From the side, the Interstate's just weird; driving over it (particularly NB) is where it gets really ugly, IMO -- the undulations block one's line of sight, and you see what looks like rising pavement and/or blocking cross-braces in your path; it's somewhat disconcerting.  When I lived in PDX ('93-'97), I needed to use it at least once a week; I always was glad to get off it and into Vancouver.  Didn't help that several time I was caught in drawbridge openings -- but those experiences didn't alter my impression of the bridge's visual aspects; those were formed back in the '70's when I first encountered the structure.  It's too bad the region and the two states involved haven't been able to get their act together to effect a replacement!
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Re: Richmond-San Rafael Bridge: Thoughts?
« Reply #16 on: April 29, 2018, 01:52:41 PM »

Someone please explain how the southern truss section of the Astoria Bridge qualifies as a continuous truss instead of a cantilever.

Ultimately this is a question of how it is supported structurally.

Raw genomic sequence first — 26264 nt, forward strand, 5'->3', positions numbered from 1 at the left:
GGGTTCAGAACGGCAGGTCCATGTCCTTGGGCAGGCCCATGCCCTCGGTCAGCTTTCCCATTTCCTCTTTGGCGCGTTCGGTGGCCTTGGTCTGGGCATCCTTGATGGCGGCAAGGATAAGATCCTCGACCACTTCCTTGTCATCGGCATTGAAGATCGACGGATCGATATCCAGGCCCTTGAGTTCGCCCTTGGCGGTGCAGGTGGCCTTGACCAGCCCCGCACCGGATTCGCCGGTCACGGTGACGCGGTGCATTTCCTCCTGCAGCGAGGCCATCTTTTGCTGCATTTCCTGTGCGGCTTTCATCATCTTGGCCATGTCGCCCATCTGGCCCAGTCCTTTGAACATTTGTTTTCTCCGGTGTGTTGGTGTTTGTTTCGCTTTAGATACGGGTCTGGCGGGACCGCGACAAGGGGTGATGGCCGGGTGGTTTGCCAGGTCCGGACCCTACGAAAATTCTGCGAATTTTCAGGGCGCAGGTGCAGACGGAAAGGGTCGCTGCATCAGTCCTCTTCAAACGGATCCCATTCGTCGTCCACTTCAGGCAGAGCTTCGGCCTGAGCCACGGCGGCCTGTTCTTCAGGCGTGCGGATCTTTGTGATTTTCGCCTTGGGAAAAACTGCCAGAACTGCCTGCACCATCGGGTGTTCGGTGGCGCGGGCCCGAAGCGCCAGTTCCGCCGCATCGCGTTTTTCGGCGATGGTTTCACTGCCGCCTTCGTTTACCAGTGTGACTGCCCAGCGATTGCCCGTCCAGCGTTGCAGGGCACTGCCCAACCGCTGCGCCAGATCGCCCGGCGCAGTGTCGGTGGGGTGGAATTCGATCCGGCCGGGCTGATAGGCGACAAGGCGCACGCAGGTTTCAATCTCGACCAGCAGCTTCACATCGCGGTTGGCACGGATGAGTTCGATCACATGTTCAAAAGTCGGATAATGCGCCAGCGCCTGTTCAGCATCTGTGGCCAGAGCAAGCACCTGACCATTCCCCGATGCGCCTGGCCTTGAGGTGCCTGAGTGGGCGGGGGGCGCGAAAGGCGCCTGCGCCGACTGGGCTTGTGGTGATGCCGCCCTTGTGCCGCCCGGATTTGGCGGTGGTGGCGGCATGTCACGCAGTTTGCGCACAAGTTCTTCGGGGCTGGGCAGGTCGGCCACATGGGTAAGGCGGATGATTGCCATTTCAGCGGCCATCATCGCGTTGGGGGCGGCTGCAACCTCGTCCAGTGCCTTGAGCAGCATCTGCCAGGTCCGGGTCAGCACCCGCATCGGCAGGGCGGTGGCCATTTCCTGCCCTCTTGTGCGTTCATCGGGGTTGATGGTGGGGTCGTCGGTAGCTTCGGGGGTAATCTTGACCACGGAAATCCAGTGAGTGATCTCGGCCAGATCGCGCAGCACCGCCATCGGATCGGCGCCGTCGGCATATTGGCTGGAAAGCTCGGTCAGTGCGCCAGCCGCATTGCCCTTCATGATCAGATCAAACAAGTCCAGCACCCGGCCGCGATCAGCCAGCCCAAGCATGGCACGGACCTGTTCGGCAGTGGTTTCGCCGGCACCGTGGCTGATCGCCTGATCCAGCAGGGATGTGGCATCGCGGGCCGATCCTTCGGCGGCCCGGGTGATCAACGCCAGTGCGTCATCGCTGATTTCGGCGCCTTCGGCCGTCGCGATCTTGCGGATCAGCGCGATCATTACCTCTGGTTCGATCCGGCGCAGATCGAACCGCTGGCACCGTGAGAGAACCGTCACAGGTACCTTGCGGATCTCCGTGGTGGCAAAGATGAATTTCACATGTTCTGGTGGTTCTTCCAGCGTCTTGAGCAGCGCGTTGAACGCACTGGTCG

A cantilever span has its weight supported entirely by the two piers under the "humps", with the sections on either side counterbalanced by the section in the middle. If you knocked away the piers on the ends, the entire cantilever section would remain standing and be perfectly stable.

If it is simply a continuous truss, it relies on the piers on the ends to support some of the weight of the structure. So if you knocked them away, the truss would collapse.

The astoria bridge is basically one long truss span spread over multiple piers. Versus a cantiliver which has a center truss span supported by the two side spans. That is really the only difference. A good example is the betsy ross bridge in Philadelphia. Shows the concept rather well due to the size of the truss itself.

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Re: Richmond-San Rafael Bridge: Thoughts?
« Reply #17 on: April 30, 2018, 11:44:46 AM »

It's simple and rather elegant in its simplicity. I think for many people it reminds them of a lot of smaller old bridges from the early 20th century when bridges with several trusses were very common, so it looks old even though its almost 20 years newer than the Golden Gate.
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Re: Richmond-San Rafael Bridge: Thoughts?
« Reply #18 on: May 24, 2018, 11:04:02 AM »

I won't lie, that is one gorgeous truss bridge. Makes the Tappan Zee look like crap.